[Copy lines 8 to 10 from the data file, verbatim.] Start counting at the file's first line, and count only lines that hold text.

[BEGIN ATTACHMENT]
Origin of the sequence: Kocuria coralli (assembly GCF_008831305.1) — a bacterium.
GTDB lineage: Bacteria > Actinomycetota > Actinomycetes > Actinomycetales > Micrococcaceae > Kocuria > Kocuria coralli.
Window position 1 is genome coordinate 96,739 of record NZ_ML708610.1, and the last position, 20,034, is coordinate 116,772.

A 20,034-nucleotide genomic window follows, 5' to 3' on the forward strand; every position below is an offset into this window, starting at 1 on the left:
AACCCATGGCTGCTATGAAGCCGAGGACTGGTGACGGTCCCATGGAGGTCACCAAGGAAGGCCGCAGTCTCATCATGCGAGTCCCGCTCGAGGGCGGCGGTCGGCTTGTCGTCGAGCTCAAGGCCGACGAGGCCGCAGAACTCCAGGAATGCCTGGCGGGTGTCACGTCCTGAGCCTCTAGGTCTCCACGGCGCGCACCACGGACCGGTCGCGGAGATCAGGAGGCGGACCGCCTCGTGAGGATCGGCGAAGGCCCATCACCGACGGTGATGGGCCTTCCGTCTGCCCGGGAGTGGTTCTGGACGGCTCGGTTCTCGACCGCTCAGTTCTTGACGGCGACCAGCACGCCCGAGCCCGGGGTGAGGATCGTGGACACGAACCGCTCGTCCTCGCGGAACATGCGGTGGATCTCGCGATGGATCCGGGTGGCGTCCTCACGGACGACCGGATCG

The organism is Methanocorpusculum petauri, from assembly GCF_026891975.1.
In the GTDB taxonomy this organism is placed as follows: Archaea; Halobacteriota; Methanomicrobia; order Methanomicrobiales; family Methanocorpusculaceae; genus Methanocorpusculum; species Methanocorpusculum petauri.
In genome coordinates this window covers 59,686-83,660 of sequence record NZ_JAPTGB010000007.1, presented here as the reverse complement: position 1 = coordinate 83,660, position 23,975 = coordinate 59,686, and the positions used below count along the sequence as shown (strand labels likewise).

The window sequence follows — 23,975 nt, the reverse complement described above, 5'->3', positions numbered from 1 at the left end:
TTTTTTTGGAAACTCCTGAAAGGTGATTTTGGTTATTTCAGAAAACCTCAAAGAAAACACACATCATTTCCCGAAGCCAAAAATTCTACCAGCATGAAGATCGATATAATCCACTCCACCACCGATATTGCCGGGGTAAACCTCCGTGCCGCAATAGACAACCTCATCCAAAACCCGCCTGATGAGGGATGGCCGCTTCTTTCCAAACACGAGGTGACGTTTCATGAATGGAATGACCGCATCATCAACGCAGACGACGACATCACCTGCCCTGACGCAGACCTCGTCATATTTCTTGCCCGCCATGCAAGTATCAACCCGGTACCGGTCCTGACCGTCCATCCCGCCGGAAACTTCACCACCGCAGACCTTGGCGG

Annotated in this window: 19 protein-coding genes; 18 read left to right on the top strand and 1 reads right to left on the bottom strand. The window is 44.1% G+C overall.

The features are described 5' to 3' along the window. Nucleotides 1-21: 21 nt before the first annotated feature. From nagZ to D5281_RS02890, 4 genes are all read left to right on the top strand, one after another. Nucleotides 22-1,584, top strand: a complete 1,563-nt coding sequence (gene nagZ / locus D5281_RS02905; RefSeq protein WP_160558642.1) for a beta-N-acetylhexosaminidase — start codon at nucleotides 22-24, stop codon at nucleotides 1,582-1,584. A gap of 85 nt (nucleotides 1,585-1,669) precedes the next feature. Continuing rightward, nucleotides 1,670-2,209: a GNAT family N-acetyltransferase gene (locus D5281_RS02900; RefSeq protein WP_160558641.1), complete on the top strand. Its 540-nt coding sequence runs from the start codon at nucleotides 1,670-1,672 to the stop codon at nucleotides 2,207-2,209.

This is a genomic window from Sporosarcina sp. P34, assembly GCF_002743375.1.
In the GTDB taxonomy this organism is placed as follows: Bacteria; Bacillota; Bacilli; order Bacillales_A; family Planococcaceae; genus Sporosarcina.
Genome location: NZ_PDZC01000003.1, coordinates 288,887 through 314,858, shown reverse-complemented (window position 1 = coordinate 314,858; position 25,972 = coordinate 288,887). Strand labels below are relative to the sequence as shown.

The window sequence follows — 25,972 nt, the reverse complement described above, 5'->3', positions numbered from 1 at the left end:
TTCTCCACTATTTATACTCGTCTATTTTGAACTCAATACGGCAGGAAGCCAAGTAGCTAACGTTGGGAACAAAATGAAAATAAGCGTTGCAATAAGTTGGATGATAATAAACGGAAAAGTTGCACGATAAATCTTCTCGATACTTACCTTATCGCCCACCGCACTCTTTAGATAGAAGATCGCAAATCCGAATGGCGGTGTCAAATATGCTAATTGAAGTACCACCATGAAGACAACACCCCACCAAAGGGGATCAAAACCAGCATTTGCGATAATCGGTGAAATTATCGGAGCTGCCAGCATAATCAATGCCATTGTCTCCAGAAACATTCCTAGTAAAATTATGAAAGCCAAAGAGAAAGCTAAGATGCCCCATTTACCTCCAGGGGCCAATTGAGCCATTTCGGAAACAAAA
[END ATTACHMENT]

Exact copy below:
In genome coordinates this window covers 59,686-83,660 of sequence record NZ_JAPTGB010000007.1, presented here as the reverse complement: position 1 = coordinate 83,660, position 23,975 = coordinate 59,686, and the positions used below count along the sequence as shown (strand labels likewise).

The window sequence follows — 23,975 nt, the reverse complement described above, 5'->3', positions numbered from 1 at the left end:
TTTTTTTGGAAACTCCTGAAAGGTGATTTTGGTTATTTCAGAAAACCTCAAAGAAAACACACATCATTTCCCGAAGCCAAAAATTCTACCAGCATGAAGATCGATATAATCCACTCCACCACCGATATTGCCGGGGTAAACCTCCGTGCCGCAATAGACAACCTCATCCAAAACCCGCCTGATGAGGGATGGCCGCTTCTTTCCAAACACGAGGTGACGTTTCATGAATGGAATGACCGCATCATCAACGCAGACGACGACATCACCTGCCCTGACGCAGACCTCGTCATATTTCTTGCCCGCCATGCAAGTATCAACCCGGTACCGGTCCTGACCGTCCATCCCGCCGGAAACTTCACCACCGCAGACCTTGGCGG